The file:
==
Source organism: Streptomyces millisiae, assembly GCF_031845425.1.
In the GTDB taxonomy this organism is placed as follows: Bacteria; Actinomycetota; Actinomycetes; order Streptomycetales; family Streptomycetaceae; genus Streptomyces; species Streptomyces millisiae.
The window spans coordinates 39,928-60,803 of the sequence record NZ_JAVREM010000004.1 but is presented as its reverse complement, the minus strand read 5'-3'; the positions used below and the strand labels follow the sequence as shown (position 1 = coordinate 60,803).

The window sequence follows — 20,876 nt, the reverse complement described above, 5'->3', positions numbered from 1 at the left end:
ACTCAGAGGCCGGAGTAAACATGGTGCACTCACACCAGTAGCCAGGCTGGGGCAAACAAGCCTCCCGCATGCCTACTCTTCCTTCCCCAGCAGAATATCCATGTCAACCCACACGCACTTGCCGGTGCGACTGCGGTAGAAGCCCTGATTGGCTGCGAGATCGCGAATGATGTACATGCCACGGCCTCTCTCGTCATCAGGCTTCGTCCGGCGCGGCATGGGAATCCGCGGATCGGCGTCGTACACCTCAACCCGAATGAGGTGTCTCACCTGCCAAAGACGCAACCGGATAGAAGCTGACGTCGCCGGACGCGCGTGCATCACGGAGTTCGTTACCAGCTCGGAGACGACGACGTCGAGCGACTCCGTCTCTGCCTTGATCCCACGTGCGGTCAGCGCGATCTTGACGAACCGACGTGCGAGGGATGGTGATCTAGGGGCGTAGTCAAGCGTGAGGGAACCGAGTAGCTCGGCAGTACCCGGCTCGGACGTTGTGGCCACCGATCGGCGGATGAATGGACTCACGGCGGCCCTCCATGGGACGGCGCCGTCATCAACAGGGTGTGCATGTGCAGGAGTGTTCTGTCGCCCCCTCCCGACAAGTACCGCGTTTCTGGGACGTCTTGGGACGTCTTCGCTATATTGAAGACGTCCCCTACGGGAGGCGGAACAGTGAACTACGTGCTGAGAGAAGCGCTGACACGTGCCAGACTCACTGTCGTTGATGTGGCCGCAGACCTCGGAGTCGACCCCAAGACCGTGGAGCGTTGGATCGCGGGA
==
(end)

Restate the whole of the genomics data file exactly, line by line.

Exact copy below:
Source organism: Streptomyces millisiae, assembly GCF_031845425.1.
In the GTDB taxonomy this organism is placed as follows: Bacteria; Actinomycetota; Actinomycetes; order Streptomycetales; family Streptomycetaceae; genus Streptomyces; species Streptomyces millisiae.
The window spans coordinates 39,928-60,803 of the sequence record NZ_JAVREM010000004.1 but is presented as its reverse complement, the minus strand read 5'-3'; the positions used below and the strand labels follow the sequence as shown (position 1 = coordinate 60,803).

The window sequence follows — 20,876 nt, the reverse complement described above, 5'->3', positions numbered from 1 at the left end:
ACTCAGAGGCCGGAGTAAACATGGTGCACTCACACCAGTAGCCAGGCTGGGGCAAACAAGCCTCCCGCATGCCTACTCTTCCTTCCCCAGCAGAATATCCATGTCAACCCACACGCACTTGCCGGTGCGACTGCGGTAGAAGCCCTGATTGGCTGCGAGATCGCGAATGATGTACATGCCACGGCCTCTCTCGTCATCAGGCTTCGTCCGGCGCGGCATGGGAATCCGCGGATCGGCGTCGTACACCTCAACCCGAATGAGGTGTCTCACCTGCCAAAGACGCAACCGGATAGAAGCTGACGTCGCCGGACGCGCGTGCATCACGGAGTTCGTTACCAGCTCGGAGACGACGACGTCGAGCGACTCCGTCTCTGCCTTGATCCCACGTGCGGTCAGCGCGATCTTGACGAACCGACGTGCGAGGGATGGTGATCTAGGGGCGTAGTCAAGCGTGAGGGAACCGAGTAGCTCGGCAGTACCCGGCTCGGACGTTGTGGCCACCGATCGGCGGATGAATGGACTCACGGCGGCCCTCCATGGGACGGCGCCGTCATCAACAGGGTGTGCATGTGCAGGAGTGTTCTGTCGCCCCCTCCCGACAAGTACCGCGTTTCTGGGACGTCTTGGGACGTCTTCGCTATATTGAAGACGTCCCCTACGGGAGGCGGAACAGTGAACTACGTGCTGAGAGAAGCGCTGACACGTGCCAGACTCACTGTCGTTGATGTGGCCGCAGACCTCGGAGTCGACCCCAAGACCGTGGAGCGTTGGATCGCGGGA